Where ${F}_{D>0.5D\mathrm{max}}$ represents the statistical uncertainty of the GATE simulation, ${K}_{D>0.5D\mathrm{max}}$ the number of dosels recording dose greater than 50% of maximum dose and $\frac{{\sigma}_{{\overline{D}}_{i}}}{{\overline{D}}_{i}}$ the relative statistical uncertainty of each dosel that participate in the summation.

After the GATE MC calculation of energy, dose and statistical uncertainty matrices by the Dose Actor software tool, the post processing of the final simulation results gathered from VIP Gate Lab is accomplished with Mat lab (R 2017b version) routines and Microsoft Excel (Microsoft Corp, Redmond, WA) data analysis software for obtaining the final form of PDDs and cross-plane dose profiles for comparison to corresponding experimental ones.

### Experimental and GATE MC calculated beam quality index via $TP{R}_{10}^{20}$ value

Another parameter that characterizes a high energy photon beam is the well-known beam quality index which is expressed via Tissue Phantom Ratio $\left(TP{R}_{10}^{20}\right)$
[33] for a squared field of 10 x 10 cm^{2} size, and also is defined by the following equation:

$$TP{R}_{10}^{20}\text{\hspace{0.33em}}=\text{\hspace{0.33em}}1.2661\text{\hspace{0.33em}}\times \text{\hspace{0.33em}}PD{D}_{10}^{20}\text{\hspace{0.33em}}-\text{\hspace{0.33em}}0.0595\text{}\left(4\right)$$

Where $PD{D}_{10}^{20}$
is the ratio of doses at depth of 20 cm and 10 cm easily determined from the PDD of the 10 × 10 cm^{2} field size defined at the isocenter. This value was found experimentally as well as in GATE MC by the help of equation (4).

### Measured dosimetric data used for MC model validation

The dosimetric measurements were carried out at the radiation therapy department of metropolitan hospital, Piraeus, Greece as part of the annual quality assurance (QA) program, including procedures according to task groups 106 [33] and 51 [34] of the therapy physics committee of the american association of physicists in medicine.

The 6 MV photon beam, produced by the Varian Clinac 23 EX Clinac, irradiated the scanning water tank with dimensions 48 × 48 × 48 cm^{3} and walls made of PolyMethyl MethAcrylate (PMMA) material (density 1.18 g cm^{-3}). The Clinac Source to water Surface Distance (SSD) was kept constant to 100 cm for all measurements. An ionization chamber Semiflex 31010 (PTW-Freiburg, Germany) with active volume of 0.125 cm^{3} was used and the scanning resolution was 1 mm.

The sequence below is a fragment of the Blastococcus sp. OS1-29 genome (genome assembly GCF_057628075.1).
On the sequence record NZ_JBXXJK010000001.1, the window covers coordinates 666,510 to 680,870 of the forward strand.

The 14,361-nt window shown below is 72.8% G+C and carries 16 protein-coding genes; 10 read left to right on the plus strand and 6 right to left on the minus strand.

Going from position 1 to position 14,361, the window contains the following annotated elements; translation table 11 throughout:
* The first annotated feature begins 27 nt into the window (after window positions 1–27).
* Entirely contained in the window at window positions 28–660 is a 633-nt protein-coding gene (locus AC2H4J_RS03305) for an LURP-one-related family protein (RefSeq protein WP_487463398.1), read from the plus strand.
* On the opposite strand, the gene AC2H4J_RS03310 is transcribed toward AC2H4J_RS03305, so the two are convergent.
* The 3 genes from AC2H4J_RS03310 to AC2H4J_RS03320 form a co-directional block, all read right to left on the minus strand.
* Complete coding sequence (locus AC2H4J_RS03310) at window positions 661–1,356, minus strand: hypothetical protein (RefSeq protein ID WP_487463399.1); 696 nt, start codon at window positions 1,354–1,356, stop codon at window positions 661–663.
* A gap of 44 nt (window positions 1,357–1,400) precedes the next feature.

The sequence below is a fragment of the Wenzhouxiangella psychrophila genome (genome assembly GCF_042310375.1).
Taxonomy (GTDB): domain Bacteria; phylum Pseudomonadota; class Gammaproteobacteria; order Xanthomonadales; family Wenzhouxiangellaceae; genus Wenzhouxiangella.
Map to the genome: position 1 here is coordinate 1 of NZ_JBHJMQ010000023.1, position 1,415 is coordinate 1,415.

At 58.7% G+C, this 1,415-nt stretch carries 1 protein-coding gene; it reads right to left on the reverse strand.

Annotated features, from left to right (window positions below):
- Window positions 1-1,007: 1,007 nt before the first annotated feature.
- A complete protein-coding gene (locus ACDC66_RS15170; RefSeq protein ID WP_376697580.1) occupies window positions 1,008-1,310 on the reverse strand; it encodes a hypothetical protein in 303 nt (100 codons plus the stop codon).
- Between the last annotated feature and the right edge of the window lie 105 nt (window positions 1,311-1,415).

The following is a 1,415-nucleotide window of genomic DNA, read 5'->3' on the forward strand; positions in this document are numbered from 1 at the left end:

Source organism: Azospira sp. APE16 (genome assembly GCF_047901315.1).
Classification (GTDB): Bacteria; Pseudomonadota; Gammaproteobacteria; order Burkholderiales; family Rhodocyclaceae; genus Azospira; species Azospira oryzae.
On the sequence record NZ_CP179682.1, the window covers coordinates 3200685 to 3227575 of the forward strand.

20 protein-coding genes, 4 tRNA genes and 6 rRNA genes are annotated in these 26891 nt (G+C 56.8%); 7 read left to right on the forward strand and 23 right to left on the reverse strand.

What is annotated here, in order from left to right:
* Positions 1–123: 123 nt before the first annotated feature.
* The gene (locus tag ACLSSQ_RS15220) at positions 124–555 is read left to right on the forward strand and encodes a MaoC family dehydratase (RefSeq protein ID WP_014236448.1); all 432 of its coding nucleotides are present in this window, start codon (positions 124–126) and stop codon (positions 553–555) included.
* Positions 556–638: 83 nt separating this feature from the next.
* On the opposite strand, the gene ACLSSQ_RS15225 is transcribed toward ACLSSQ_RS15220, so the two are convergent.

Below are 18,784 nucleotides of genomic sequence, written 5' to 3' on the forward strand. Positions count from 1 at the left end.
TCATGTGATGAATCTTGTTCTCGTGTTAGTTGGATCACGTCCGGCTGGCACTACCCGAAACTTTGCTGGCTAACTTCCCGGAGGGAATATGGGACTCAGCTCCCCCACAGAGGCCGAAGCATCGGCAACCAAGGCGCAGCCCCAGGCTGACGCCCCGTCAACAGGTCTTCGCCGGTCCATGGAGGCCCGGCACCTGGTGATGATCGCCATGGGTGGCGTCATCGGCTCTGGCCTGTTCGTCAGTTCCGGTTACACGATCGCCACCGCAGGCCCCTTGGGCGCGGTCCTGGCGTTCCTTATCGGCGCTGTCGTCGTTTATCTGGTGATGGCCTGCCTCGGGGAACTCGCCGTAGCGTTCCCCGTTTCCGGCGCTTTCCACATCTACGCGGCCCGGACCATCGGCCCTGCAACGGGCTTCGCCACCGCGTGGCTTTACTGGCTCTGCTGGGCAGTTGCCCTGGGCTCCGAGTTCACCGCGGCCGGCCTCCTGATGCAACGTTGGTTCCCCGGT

The measured data set consists of Percentage Depth Dose (PDDs) curves and cross-plane (transverse x axis perpendicular to Gantry - Target (GT) direction) dose profiles for various open field sizes: 3 × 3, 4 × 4, 10 × 10, 20 × 20 and 30 × 30 cm^{2}, defined at isocenter and for depths: D_{max} = 1.5, 5 and 10 cm, comprising a wide range of field sizes necessitated for well-validation of our GATE linac model. The normalization of dose was done at maximum dose (D_{max} = 1.5 cm) for PDDs and at mean dose of 80% of flattened dose profile area for cross field dose distributions. The raw measured data were collected and processed by the OmniPro Accept by Scanditronix Wellhöfer AB aquisition and analysis software. In the current study, it is specially mentioned that no de-noised methods or other filters are implemented to GATE MC calculated data. The calculated and measured data were compared in terms of relative dose values, via the local dose difference, and not the absolute ones in order to get a consistent set of the main characteristics (mean energy and focal spot size) of the initial electron beam incident on the target plane as well as flattening filter density. The local dose difference is defined as the percentage difference between the calculated and reference value of the dose at a single point.

## Results

### MC Model validation vs. measured PDDs

Figure 2 shows the PDDs for all field sizes examined in the present work. For visualization purpose the results were rescaled, the larger's field size (30 × 30 cm^{2}) PDD was normalized to the value of 1 and the smallest's one (3 × 3 cm^{2}) to 0.3. The statistical uncertainty $\left({F}_{D>0.5D\mathrm{max}}\right)$
for the simulated field size a) 30 × 30 cm^{2}, b) 20 × 20 cm^{2}, c) 10 × 10 cm^{2}, d) 4 × 4 cm^{2} and e) 3 × 3 cm^{2} was a) 0.83%, b) 0.63%, c) 0.97%, d) 0.99% and e) 1.02% respectively. The GATE PDD curves are all in good agreement with the experimental ones past the depth of maximum dose (d_{max}), with the absolute percentage local dose difference not exceeding 2%. In contrary, in terms of the build-up region the electron contamination phenomenon caused large percentage local dose differences. For reaching these results, the values of the main characteristics of the initial electron beam hitting the tungsten target were: The mean energy 6.2 MeV and the FWHM electron spot size 1.4 mm and furthermore flattening filter material (Cu) density was set to 10.5 gcm^{-3} whereas the vendor's specification of the linac was 8.92 gcm^{-3}. After a vast number of simulations, it was observed that the mean energy of the initial electron's beam played the determining role in defining the position of maximum dose, d_{max}. Also, it was concluded that increasing the FWHM of the radial intensity distribution, i.e. increasing the intensity of the photon beam on the central axis, a dose bump was added in shallowest depths about 2 cm after the d_{max} for all field sizes and almost insensitive to the rest PDD curve. Finally, there must not be ignored the relatively big influence of flattening filter density on reaching this good agreement. And this was so because by increasing the density of copper, the resulted beam hardening was definitely played a significant role for altering the shape of depth dose curve for larger depths by minimizing the depth local dose differences between GATE and reference data for all examined field sizes.